I will say that the god concept is at the heart of 2001, but not any traditional, anthropomorphic image of god. I don't believe in any of Earth's monotheistic religions, but I do believe that one can construct an intriguing scientific definition of god. [Extraterrestrials] may have progressed from biological species, which are fragile shells for the mind at best, into immortal machine entities and then, over innumerable eons, they could emerge from the chrysalis of matter transformed into beings of pure energy and spirit. Their potentialities would be limitless and their intelligence ungraspable by humans. These beings would be gods to the billions of less advanced races in the universe, just as man would appear a god to an ant. They would be incomprehensible to us except as gods; and if the tendrils of their consciousness ever brushed men's minds, it is only the hand of god we could grasp as an explanation. Mere speculation on the possibility of their existence is sufficiently overwhelming, without trying to decipher their motives. The important point is that all the standard attributes assigned to god in our history could equally well be the characteristics of biological entities who, billions of years ago, were at a stage of development similar to man's own and evolved into something as remote from man as man is remote from the primordial ooze from which he first emerged.
(Agel, The Making of Kubrick's 2001, 1970, excerpted from the Playboy interview, pp. 330-32)

The pod doors are built to move "transversely" (from side to side, not in and out). Once the explosive bolts freed the door, it slammed back into the normal open position. This advanced design avoids the possibility of increasing the danger by turning the door into a projectile.

The total change in momentum of Bowman and the air escaping from the pod, when applied to a pod with about the mass of a van/SUV, would result in the pod moving away at only about 1 metre per second (m/s). That would be barely noticeable from our POV—even if the change wasn't immediately corrected by an auto-pilot mechanism, which is feasible. Regardless of how Bowman exited the pod, the change in momentum of all that left the pod in one direction will be precisely balanced by the change of momentum of the pod in the opposite direction. A good baseline for calculating changes in momentum can be obtained by assuming conditions of standard temperature and pressure in the pod, a gas volume of 4 cubic metres, a mass for the pod of 2,500 kilograms (kg), a mass for Bowman of 150 kg, an average Δv of 200 m/s for the air in the pod, and a Δv of 10 m/s for Bowman—all of which yields a result of 1 m/s. If the ambient pressure in the POD were lower, we don't know what it is, or Bowman could have purposely lowered it, it would have moved more slowly. During Apollo, the cabin pressures sometimes ran at one third of an atmosphere the film was made during this time. It is to be inferred that, due to reaction forces by the escaping POD cabin atmosphere plus the torque exerted by POD door transverse retraction, the POD's reaction control system has to be active during any emergency ingress. That is, the auto control of the reaction control system has been set to cancel translational and rotational motion.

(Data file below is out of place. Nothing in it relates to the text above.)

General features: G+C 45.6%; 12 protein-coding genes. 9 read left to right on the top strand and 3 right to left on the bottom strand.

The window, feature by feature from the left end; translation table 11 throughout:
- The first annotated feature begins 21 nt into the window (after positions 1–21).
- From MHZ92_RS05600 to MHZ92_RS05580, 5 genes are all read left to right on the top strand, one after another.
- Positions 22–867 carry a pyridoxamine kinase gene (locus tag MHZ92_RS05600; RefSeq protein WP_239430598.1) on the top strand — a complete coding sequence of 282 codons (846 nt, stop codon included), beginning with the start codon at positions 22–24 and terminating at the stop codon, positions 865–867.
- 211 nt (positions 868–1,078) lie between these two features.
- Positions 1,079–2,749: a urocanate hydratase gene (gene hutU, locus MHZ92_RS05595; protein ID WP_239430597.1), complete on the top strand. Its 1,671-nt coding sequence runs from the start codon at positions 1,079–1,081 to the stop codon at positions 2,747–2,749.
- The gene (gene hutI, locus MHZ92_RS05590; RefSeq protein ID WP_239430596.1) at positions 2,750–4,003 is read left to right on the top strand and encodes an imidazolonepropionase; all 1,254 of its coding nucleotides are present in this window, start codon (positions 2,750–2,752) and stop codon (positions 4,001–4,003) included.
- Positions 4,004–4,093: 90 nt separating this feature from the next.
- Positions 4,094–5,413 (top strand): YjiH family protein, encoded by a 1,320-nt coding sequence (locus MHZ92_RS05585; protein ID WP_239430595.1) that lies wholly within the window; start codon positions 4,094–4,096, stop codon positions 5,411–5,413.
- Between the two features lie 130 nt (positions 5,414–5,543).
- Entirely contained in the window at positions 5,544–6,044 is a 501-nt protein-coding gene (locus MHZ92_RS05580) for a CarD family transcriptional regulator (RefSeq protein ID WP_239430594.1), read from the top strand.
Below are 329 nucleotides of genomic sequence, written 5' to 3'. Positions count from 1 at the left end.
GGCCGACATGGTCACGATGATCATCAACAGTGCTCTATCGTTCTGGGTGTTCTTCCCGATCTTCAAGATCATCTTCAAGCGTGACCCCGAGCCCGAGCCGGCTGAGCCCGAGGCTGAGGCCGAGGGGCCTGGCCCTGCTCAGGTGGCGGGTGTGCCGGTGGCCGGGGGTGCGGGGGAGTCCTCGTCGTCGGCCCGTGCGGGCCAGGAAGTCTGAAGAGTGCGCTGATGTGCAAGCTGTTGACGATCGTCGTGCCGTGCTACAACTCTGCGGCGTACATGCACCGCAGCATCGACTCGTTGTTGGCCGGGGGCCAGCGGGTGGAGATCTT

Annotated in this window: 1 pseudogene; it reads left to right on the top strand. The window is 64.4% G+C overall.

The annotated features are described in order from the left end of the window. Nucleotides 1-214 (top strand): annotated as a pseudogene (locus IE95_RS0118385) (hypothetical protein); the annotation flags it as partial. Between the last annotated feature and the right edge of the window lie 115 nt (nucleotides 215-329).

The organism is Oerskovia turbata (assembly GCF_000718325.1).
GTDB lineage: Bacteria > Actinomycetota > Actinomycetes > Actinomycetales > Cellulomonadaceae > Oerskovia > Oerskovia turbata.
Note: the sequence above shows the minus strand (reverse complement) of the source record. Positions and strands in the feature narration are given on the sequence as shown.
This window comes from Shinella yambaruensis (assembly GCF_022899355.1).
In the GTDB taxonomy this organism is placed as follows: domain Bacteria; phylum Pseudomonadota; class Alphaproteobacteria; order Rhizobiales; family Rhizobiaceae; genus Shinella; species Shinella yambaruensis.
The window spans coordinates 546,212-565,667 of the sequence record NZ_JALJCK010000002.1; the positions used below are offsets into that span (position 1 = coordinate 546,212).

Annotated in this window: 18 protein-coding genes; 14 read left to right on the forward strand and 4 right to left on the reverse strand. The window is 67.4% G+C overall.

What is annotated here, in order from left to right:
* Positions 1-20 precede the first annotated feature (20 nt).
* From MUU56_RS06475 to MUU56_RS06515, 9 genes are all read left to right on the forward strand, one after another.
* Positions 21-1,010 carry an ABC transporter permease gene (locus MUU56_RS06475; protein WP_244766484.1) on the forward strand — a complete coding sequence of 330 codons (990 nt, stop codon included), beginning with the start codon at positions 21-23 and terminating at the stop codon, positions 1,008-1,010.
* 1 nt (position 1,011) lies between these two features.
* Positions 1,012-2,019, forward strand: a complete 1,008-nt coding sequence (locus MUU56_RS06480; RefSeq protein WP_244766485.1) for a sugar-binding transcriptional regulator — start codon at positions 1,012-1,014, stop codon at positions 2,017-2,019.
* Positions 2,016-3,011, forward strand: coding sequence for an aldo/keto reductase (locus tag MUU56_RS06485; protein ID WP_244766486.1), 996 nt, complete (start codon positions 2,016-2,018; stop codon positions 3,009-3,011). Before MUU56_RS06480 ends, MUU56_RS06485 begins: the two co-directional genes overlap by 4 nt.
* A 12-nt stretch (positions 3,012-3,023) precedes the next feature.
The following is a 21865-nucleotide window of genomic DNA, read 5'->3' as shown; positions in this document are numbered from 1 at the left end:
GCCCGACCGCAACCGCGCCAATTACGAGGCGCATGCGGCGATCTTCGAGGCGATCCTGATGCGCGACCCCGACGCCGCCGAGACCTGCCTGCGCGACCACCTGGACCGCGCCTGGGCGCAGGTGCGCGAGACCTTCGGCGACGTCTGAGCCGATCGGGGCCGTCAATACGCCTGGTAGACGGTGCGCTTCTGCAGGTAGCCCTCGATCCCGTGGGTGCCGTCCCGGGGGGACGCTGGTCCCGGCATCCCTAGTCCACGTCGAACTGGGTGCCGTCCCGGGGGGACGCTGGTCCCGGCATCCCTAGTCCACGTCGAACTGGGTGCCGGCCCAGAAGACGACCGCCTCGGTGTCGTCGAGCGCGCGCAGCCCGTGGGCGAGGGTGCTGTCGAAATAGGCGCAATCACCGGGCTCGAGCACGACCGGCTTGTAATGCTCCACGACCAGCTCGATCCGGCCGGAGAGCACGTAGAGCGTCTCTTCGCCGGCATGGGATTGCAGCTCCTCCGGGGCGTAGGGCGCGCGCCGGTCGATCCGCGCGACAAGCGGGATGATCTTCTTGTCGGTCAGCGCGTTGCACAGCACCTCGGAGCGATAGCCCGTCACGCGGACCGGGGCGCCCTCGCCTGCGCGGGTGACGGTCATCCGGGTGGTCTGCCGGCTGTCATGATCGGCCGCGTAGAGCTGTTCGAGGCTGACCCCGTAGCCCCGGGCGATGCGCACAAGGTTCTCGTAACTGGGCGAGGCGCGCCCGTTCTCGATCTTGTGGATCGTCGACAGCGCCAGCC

First, the pod door is intact, being that it retracted sideways into a track in the pod, so it could probably be restored. In 2010, the novel, it is explained that Dave recovered that pod, fixed and put it back in the pod bay, which is the pod one sees in 2010. (In Clarke's novel Bowman retrieves the pod by remote control and it is eventually refitted by the Leonov crew for use as a probe, but this is not mentioned in the film 2010.)

If you look carefully, there is a green spacesuit in the emergency airlock.